Show No. 15: Prague, Czech Republic
"I promoted your show in Prague," remarked the unidentified promoter of my show in Prague (tall man pictured above). We sat in Club 007, where my band had just played a show.
"Hello, sir," I replied. "Might I point out that you are enormously tall?"
"Perhaps," the promoter shrugged. Glancing around Club 007, I noted that I was the shortest person in the venue. Now, I am not very tall. Still, in any given room, I expect to be of average height. But because I was the shortest person at Club 007, logic dictated that taller-than-average people patronize Club 007, and, perhaps, that humans living in Prague are taller than humans who do not live in Prague.
"Why are there so many tall people in Prague?" I queried, testing my hypothesis.
"Are there?" the promoter replied. I silently wondered whether Prague's citizens had evolved. One theorist recently postulated that average human height will reach seven feet. Since the promoter was non-committal on the height issue, I decided to initiate a new topic of conversation.
"How goes Club 007" I asked the promoter.
"Wonderfully!" the promoter replied. I thought to remark that "Club 007" is cheeky name for a Czech punk venue. After all, Club 007 is the basement of an enormous, Soviet-era apartment building, and its name is ironically borrowed from the James Bond, that most bourgeois of international secret agents. However, I remembered that Club 007 is actually in Building 7 in the aforementioned Soviet-style housing complex. Thus, Club 007's name is also its address, and its name is deadly serious.
"Has business at Club 007 improved since Western capital's invasion of the former Soviet Union?" I queried. "Or have patrons tired of the novelty of so-called punk rock and, using MySpace and ITunes, moved on to new cultural frontiers?"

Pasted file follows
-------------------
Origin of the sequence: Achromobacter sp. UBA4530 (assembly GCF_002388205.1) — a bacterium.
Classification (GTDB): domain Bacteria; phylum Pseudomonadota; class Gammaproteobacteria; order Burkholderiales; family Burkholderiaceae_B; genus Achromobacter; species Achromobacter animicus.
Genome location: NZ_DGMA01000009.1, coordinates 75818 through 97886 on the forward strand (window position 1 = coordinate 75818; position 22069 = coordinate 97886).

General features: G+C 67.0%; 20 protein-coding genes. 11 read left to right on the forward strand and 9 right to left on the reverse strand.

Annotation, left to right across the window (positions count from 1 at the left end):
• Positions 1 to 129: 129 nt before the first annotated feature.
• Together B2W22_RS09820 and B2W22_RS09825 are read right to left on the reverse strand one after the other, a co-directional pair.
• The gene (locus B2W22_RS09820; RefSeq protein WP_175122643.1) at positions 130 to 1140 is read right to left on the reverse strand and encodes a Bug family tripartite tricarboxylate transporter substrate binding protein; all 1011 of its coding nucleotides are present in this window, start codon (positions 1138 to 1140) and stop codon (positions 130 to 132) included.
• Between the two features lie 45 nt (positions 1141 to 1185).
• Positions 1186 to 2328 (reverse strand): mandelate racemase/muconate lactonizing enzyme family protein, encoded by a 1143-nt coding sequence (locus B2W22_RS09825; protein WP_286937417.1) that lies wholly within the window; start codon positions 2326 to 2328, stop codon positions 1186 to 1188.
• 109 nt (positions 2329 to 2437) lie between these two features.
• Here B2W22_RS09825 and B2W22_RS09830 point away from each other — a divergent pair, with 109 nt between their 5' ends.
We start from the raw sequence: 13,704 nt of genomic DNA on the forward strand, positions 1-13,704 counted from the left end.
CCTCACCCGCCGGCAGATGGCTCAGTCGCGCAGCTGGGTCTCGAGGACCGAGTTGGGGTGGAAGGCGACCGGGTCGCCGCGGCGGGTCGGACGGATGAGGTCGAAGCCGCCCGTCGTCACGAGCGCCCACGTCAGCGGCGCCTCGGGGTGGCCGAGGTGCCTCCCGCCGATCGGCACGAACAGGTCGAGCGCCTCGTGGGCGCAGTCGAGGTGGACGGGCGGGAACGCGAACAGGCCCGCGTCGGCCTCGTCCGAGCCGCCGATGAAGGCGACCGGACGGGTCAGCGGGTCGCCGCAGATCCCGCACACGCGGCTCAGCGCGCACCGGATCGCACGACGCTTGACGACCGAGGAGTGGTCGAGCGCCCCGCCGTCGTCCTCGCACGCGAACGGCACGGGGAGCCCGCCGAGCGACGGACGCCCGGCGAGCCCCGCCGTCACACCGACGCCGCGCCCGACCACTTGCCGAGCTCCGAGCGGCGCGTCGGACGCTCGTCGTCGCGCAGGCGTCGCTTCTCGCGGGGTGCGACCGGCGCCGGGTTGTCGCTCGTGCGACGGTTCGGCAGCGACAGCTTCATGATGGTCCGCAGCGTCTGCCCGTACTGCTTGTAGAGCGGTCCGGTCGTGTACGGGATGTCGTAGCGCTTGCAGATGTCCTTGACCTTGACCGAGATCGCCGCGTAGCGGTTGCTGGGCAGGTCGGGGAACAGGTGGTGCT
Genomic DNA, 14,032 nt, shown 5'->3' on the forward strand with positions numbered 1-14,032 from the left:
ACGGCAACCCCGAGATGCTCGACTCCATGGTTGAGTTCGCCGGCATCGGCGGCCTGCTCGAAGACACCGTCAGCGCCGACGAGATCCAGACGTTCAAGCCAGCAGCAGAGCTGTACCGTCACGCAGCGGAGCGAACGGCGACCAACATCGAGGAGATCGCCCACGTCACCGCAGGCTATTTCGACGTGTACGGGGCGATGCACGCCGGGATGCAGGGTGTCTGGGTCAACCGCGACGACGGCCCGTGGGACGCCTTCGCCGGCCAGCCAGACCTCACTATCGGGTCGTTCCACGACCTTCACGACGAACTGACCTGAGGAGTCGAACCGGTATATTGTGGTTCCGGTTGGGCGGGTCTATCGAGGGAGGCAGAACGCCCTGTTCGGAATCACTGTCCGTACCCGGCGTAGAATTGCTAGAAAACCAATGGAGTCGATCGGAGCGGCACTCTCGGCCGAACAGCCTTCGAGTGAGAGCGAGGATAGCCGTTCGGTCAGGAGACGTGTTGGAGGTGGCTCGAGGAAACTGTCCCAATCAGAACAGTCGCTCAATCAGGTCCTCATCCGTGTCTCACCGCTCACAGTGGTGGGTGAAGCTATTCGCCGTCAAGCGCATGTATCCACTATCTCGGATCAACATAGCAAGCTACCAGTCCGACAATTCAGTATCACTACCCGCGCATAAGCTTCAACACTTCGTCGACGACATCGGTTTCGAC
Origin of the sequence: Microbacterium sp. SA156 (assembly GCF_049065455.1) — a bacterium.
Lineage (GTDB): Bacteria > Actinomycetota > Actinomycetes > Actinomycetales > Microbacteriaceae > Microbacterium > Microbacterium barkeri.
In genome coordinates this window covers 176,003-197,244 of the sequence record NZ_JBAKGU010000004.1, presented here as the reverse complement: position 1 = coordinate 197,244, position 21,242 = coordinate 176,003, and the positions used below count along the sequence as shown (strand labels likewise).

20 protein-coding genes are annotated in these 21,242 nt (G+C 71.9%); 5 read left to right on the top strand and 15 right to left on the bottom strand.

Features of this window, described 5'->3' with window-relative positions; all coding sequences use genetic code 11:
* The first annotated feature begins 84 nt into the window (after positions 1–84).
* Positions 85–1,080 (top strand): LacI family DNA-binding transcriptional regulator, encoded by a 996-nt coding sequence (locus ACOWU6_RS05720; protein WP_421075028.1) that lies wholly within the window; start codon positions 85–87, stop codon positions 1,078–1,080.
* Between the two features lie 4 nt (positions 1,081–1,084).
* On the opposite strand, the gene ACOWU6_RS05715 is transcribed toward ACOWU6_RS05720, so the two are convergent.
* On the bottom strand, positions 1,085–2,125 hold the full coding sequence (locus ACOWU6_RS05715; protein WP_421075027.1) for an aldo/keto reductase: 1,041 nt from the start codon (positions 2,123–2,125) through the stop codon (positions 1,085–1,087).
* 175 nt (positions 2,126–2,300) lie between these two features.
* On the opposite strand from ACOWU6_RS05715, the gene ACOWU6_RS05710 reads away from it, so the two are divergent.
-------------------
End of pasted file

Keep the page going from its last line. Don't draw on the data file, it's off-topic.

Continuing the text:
"Not at all!" the promoter answered. "I find that Club 007 and 'the scene' are in better shape than ever!"
"Really?" I remarked. I could not remember the last time a concert promoter had said anything remotely positive about anything.
"Yes," the promoter replied. "You see, technology has improved access for artists in all media. This is a good thing! I would say that people are more connected, informed, and eager to make and consume art than ever before. For example, I run a record label. One of our bands recently toured Russia. Touring Russia is difficult. Visas are hard to obtain, and it is a money-losing prospect. Our band was harassed by cops and generally put-upon. But it was a great adventure!"
"Your positive outlook shines in a weary world," I admitted.
"Indeed," the promoter replied. "I recently became a father. At first, I thought I would not be ready. I thought my parental responsibilities would infringe upon my aesthetics. Now that I have a child, I see what I should have seen all along—that whether my art quote-unquote succeeds or quote-unquote fails is immaterial! Freed from expectation, I am open to happiness!"
I considered the promoter's outlook and recognized its perspicuity. Then, a showgoer asked how much one of my CD's cost. I spent three minutes on the conversion from dollars to euros to Czech crowns. "The CD is 300 Czech crowns," I finally managed.